From 30 May, the Advertising Standards Authority (ASA) said that most advertising that lists pricing elements (such as broadband and line rental) separately is likely to mislead consumers and will therefore probably break new rules.
The ASA and Ofcom announced the changes after conducting research looking into consumers’ likely understanding of how pricing offers are communicated in ads, which typically state the price of broadband and the cost of line rental alongside it.
The research revealed that brands’ existing approach is likely to confuse and mislead consumers, and examined pricing elements including introductory deals, discounts, contract length and delivery charges.
The findings revealed that 81% of consumers were unable to correctly calculate the total cost of a broadband contract over its duration; while 64% were not able to calculate the monthly cost after a second look, and thought that the headline price was the total price and included line rental charges.
The study also found that 74% of consumers believed that information about one-off and ongoing costs following an introductory period was unclear; and that, while 23% of participants correctly identified the total cost per month after a first view of an ad, 34% could recall only partial information or incorrect information.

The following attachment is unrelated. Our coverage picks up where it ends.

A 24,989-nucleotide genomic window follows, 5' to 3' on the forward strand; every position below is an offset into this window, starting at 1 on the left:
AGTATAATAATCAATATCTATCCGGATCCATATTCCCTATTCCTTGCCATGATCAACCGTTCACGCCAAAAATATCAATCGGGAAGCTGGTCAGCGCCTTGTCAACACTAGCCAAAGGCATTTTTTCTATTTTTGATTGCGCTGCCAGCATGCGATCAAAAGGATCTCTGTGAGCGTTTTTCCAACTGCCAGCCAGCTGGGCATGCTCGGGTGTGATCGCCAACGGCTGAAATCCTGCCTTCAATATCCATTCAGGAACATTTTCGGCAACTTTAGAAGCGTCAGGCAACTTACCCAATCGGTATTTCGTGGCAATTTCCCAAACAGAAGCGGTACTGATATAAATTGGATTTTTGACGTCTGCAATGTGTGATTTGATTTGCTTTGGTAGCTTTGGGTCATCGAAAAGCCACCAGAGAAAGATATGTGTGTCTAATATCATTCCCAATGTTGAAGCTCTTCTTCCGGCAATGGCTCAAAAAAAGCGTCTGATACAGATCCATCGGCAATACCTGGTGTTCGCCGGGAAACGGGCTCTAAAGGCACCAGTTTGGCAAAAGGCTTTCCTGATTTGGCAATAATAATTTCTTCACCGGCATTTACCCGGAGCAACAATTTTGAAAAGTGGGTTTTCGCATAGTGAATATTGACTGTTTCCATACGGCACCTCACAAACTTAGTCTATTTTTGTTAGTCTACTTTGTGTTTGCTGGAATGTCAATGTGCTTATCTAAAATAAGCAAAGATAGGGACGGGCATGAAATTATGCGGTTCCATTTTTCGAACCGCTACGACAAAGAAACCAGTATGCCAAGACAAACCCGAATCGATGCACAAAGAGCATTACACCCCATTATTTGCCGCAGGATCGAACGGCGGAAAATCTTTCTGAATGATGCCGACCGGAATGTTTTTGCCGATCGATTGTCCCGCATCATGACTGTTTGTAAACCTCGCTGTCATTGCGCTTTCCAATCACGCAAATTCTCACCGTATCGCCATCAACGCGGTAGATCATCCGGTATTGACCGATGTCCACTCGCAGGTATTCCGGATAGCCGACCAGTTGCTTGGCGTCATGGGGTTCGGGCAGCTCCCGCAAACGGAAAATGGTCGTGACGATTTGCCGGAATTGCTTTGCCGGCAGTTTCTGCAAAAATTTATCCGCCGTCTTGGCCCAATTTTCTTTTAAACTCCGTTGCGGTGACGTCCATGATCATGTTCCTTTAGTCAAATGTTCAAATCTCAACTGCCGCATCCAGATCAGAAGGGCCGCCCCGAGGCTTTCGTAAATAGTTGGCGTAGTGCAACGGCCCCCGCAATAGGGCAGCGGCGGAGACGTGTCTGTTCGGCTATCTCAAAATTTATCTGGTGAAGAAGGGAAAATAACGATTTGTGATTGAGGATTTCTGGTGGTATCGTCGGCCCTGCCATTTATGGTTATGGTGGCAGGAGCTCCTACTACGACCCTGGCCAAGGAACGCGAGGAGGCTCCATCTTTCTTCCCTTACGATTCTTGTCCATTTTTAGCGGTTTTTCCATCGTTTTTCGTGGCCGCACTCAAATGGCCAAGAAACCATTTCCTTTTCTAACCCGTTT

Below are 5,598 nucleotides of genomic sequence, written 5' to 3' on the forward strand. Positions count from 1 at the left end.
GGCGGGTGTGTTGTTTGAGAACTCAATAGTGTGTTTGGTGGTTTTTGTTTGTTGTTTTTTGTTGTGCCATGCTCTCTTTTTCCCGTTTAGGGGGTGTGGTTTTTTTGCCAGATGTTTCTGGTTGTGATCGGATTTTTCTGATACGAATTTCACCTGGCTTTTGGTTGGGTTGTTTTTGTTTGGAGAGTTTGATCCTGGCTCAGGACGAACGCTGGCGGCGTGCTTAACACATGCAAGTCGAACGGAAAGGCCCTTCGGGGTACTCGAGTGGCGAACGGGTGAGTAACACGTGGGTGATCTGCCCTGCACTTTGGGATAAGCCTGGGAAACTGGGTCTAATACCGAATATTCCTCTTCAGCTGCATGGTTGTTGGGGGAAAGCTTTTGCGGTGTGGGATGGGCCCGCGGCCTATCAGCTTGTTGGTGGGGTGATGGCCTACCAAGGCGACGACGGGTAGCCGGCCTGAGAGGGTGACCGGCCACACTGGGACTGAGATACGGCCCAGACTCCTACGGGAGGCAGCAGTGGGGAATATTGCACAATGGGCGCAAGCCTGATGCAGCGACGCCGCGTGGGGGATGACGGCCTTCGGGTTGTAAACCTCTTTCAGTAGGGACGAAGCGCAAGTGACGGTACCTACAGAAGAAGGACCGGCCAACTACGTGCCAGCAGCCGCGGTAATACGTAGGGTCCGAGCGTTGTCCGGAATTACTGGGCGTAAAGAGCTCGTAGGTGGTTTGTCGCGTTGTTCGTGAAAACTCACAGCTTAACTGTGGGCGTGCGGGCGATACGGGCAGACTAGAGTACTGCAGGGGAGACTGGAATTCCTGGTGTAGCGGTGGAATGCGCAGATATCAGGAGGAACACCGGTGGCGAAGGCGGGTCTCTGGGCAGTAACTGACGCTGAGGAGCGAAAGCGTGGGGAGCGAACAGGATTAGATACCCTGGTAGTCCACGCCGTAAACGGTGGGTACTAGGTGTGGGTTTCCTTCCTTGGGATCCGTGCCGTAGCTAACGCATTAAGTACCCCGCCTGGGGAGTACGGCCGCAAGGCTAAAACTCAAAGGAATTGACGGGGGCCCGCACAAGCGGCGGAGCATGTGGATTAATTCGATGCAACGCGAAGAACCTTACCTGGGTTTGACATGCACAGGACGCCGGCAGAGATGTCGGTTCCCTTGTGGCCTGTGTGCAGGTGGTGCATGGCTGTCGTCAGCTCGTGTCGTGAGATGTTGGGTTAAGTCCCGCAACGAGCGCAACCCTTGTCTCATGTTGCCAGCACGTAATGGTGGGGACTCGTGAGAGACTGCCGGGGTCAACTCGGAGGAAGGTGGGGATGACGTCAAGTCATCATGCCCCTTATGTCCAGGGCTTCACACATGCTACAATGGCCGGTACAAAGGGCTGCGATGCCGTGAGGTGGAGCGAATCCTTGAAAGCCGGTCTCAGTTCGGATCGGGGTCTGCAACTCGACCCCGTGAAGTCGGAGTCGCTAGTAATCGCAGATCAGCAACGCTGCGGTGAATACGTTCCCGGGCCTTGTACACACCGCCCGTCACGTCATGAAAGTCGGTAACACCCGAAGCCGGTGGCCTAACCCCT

Nearly a quarter (22%) of the sample was unable to identify the correct total cost-per-month even after a second viewing.
Brands should show up-front costs
The ASA said that while it would remain open-minded as to how pricing should be advertised, it is proposing that all up-front and monthly costs are advertised, and that line rental is not separated.
Greater prominence should be given to contract length and post-discount prices and upfront costs should be made clearer, the watchdog said.
The ASA will publish its final recommended approach before 30 May.
Guy Parker, the ASA’s chief executive, said: "It’s essential we make sure people aren’t misled by pricing claims in broadband ads. That obviously wouldn’t be good for them, but nor would it benefit broadband providers, because advertising works better when it’s trusted.
"We’ll now be moving quickly, working alongside broadband providers, to clarify the presentation of price information."
Commenting on the ASA announcement, TalkTalk said that it had already called on Ofcom to introduce all-in pricing.
A TalkTalk spokesperson said: "It's obvious that a single headline price is much clearer and better for customers, and we're actually already doing it on a pilot project up in York.
"But until the whole market moves to single prices, any company that advertises its products like this will struggle to compete with what look like better deals from other providers. We want Ofcom to be bold and tackle this problem in their strategic review and we would absolutely support them in doing so."